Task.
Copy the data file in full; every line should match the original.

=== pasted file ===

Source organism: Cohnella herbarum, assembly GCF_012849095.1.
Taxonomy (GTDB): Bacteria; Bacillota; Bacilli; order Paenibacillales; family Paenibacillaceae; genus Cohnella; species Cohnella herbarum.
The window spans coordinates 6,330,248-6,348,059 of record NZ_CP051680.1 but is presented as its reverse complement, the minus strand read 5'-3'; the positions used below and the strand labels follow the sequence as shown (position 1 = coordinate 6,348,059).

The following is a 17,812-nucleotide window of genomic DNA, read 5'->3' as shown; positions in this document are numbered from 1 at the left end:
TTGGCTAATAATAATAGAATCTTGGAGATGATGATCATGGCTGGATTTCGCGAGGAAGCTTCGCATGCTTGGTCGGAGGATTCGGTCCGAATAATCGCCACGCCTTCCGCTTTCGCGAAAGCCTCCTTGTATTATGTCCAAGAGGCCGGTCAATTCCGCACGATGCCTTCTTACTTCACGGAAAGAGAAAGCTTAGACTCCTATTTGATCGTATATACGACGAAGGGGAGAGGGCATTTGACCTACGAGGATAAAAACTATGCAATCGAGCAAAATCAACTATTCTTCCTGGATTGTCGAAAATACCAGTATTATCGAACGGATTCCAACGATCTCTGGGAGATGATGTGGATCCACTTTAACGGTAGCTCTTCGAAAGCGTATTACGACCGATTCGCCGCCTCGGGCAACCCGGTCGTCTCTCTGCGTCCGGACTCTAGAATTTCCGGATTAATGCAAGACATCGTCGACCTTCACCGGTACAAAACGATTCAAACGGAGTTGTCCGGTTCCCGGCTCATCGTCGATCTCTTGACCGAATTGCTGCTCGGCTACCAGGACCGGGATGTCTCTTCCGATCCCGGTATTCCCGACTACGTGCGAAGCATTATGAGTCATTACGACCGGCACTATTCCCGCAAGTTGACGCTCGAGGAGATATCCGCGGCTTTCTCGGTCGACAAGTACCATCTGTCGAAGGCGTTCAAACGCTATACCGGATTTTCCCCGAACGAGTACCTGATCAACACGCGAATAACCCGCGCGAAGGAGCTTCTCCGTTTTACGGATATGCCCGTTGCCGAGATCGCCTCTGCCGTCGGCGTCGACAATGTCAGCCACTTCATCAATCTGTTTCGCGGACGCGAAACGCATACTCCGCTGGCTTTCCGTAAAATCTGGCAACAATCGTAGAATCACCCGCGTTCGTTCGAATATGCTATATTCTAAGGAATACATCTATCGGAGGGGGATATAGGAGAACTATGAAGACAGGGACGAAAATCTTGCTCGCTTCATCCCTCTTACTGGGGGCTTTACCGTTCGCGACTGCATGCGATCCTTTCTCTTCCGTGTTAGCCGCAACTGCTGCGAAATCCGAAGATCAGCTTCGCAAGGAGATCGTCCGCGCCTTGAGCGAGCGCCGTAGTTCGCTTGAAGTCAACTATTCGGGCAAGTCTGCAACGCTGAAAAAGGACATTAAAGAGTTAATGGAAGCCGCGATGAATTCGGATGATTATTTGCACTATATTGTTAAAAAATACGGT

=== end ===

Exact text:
Source organism: Cohnella herbarum, assembly GCF_012849095.1.
Taxonomy (GTDB): Bacteria; Bacillota; Bacilli; order Paenibacillales; family Paenibacillaceae; genus Cohnella; species Cohnella herbarum.
The window spans coordinates 6,330,248-6,348,059 of record NZ_CP051680.1 but is presented as its reverse complement, the minus strand read 5'-3'; the positions used below and the strand labels follow the sequence as shown (position 1 = coordinate 6,348,059).

The following is a 17,812-nucleotide window of genomic DNA, read 5'->3' as shown; positions in this document are numbered from 1 at the left end:
TTGGCTAATAATAATAGAATCTTGGAGATGATGATCATGGCTGGATTTCGCGAGGAAGCTTCGCATGCTTGGTCGGAGGATTCGGTCCGAATAATCGCCACGCCTTCCGCTTTCGCGAAAGCCTCCTTGTATTATGTCCAAGAGGCCGGTCAATTCCGCACGATGCCTTCTTACTTCACGGAAAGAGAAAGCTTAGACTCCTATTTGATCGTATATACGACGAAGGGGAGAGGGCATTTGACCTACGAGGATAAAAACTATGCAATCGAGCAAAATCAACTATTCTTCCTGGATTGTCGAAAATACCAGTATTATCGAACGGATTCCAACGATCTCTGGGAGATGATGTGGATCCACTTTAACGGTAGCTCTTCGAAAGCGTATTACGACCGATTCGCCGCCTCGGGCAACCCGGTCGTCTCTCTGCGTCCGGACTCTAGAATTTCCGGATTAATGCAAGACATCGTCGACCTTCACCGGTACAAAACGATTCAAACGGAGTTGTCCGGTTCCCGGCTCATCGTCGATCTCTTGACCGAATTGCTGCTCGGCTACCAGGACCGGGATGTCTCTTCCGATCCCGGTATTCCCGACTACGTGCGAAGCATTATGAGTCATTACGACCGGCACTATTCCCGCAAGTTGACGCTCGAGGAGATATCCGCGGCTTTCTCGGTCGACAAGTACCATCTGTCGAAGGCGTTCAAACGCTATACCGGATTTTCCCCGAACGAGTACCTGATCAACACGCGAATAACCCGCGCGAAGGAGCTTCTCCGTTTTACGGATATGCCCGTTGCCGAGATCGCCTCTGCCGTCGGCGTCGACAATGTCAGCCACTTCATCAATCTGTTTCGCGGACGCGAAACGCATACTCCGCTGGCTTTCCGTAAAATCTGGCAACAATCGTAGAATCACCCGCGTTCGTTCGAATATGCTATATTCTAAGGAATACATCTATCGGAGGGGGATATAGGAGAACTATGAAGACAGGGACGAAAATCTTGCTCGCTTCATCCCTCTTACTGGGGGCTTTACCGTTCGCGACTGCATGCGATCCTTTCTCTTCCGTGTTAGCCGCAACTGCTGCGAAATCCGAAGATCAGCTTCGCAAGGAGATCGTCCGCGCCTTGAGCGAGCGCCGTAGTTCGCTTGAAGTCAACTATTCGGGCAAGTCTGCAACGCTGAAAAAGGACATTAAAGAGTTAATGGAAGCCGCGATGAATTCGGATGATTATTTGCACTATATTGTTAAAAAATACGGT